Naturally-occurring variation in virulence was studied in the opportunistic fungal pathogens, Aspergillus nidulans and Aspergillus fumigatus. I measured variation in growth on Neiland’s solid agar medium and virulence in an insect model host, Galleria mellonella, in 92 A. nidulans recombinant strains generated by a cross between two wild type strains. A weak positive correlation was found between rate of growth and virulence. No difference in virulence was found between strains with pigmented and unpigmented conidia, even though conidial pigments are thought to be an important defence against the innate immune system. In 20 A. fumigatus wild type strains, isolates of the MAT 1-1 mating type were significantly more virulent in G. mellonella compared to MAT 1-2 mating type isolates. Surprisingly, environmental isolates were significantly more virulent than clinical isolates. My work provides the first step towards identifying the genes underlying virulence using quantitative trait locus mapping.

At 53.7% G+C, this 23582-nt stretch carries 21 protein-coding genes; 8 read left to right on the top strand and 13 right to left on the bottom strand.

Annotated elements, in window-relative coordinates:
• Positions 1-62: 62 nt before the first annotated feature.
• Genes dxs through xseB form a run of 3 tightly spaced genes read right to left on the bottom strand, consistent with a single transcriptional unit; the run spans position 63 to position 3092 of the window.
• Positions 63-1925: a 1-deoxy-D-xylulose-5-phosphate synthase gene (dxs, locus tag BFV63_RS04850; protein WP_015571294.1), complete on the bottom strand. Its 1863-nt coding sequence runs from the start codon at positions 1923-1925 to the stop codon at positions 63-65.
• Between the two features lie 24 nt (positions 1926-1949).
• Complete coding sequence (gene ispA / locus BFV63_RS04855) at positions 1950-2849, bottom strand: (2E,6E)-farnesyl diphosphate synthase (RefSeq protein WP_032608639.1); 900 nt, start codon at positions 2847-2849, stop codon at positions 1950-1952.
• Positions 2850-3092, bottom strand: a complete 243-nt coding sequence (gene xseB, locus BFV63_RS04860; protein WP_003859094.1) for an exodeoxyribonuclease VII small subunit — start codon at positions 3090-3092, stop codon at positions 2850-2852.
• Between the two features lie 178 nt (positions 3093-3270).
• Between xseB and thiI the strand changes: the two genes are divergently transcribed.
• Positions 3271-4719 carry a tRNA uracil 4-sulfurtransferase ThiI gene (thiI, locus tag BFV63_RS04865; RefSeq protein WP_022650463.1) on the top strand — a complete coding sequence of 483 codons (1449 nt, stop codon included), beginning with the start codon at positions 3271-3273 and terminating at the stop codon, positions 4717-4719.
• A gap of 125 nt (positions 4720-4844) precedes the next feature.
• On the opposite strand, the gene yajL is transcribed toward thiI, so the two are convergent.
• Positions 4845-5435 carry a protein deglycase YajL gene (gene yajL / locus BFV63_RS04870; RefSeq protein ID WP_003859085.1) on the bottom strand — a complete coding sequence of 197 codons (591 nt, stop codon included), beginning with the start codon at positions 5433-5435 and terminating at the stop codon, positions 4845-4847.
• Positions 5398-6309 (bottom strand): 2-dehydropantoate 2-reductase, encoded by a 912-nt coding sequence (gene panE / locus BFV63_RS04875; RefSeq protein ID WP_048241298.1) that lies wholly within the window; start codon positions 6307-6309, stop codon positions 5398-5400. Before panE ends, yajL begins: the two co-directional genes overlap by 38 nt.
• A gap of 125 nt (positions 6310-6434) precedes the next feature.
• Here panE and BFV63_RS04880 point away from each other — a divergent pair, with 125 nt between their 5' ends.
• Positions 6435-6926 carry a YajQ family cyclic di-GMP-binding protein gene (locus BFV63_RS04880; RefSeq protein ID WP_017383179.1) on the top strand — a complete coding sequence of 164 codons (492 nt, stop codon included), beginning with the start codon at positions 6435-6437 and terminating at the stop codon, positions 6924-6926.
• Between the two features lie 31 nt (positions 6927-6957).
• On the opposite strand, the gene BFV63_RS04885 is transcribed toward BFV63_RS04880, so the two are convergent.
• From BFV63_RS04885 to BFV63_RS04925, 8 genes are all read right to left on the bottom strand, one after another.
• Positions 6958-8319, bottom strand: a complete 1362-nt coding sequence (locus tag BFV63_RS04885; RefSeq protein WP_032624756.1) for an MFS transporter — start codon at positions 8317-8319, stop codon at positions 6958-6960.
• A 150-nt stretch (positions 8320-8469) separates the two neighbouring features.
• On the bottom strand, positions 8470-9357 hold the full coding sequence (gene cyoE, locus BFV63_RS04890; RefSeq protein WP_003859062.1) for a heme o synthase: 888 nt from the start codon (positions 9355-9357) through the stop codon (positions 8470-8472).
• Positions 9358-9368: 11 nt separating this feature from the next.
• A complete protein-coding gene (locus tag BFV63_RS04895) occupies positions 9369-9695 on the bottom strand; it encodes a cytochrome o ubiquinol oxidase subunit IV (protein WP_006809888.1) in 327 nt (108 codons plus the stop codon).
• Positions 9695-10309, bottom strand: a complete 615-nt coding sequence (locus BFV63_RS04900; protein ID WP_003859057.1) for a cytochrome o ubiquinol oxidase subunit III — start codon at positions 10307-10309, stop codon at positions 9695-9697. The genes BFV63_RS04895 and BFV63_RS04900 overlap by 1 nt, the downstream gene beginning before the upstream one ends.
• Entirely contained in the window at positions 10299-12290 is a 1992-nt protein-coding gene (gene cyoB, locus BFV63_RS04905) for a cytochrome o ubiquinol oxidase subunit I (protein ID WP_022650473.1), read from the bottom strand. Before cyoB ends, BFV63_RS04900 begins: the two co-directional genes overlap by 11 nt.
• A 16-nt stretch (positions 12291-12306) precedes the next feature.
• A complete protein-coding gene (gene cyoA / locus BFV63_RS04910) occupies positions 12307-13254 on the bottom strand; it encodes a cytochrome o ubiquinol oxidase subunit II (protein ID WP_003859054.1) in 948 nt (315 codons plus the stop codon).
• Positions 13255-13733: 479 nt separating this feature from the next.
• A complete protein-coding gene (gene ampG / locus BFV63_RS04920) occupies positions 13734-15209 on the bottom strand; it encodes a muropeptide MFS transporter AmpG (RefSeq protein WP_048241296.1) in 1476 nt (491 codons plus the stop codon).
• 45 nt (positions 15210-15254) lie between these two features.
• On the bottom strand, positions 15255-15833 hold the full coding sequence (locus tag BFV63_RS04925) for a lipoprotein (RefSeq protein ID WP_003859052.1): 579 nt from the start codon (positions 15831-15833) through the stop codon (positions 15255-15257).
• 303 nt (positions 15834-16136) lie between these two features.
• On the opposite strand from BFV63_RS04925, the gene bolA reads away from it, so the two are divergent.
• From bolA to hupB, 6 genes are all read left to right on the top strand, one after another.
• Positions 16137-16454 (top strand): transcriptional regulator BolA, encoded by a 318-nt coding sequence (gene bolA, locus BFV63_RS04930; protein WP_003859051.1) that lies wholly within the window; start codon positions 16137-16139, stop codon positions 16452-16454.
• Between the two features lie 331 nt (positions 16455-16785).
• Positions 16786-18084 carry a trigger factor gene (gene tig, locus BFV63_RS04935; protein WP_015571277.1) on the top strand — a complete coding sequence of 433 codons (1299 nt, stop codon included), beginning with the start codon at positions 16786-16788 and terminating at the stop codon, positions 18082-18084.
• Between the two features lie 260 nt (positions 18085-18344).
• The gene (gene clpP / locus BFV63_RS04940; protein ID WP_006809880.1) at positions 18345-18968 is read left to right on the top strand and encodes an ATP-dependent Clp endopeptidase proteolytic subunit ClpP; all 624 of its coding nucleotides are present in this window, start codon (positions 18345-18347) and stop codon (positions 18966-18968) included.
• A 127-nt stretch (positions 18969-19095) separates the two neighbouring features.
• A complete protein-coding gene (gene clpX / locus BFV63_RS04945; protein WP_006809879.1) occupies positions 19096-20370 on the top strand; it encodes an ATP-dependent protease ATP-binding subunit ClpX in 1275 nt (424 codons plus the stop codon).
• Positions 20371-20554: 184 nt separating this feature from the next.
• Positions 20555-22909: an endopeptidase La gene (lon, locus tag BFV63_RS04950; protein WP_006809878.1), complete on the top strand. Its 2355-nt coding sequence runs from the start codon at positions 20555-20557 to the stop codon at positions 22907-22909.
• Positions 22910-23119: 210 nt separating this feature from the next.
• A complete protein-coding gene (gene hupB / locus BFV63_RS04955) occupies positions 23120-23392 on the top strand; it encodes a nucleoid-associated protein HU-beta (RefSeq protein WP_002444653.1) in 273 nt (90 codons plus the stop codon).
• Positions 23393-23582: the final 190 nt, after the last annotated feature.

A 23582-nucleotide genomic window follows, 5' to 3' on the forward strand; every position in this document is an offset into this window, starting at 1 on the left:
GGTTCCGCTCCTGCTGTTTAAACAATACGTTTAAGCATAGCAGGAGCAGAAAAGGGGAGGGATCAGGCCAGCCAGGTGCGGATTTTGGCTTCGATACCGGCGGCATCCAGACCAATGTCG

Copyright is held by the author.
The author granted permission for the file to be printed and for the text to be copied and pasted.
Supervisor or Senior Supervisor
Thesis advisor: Christians, Julian
Member of collection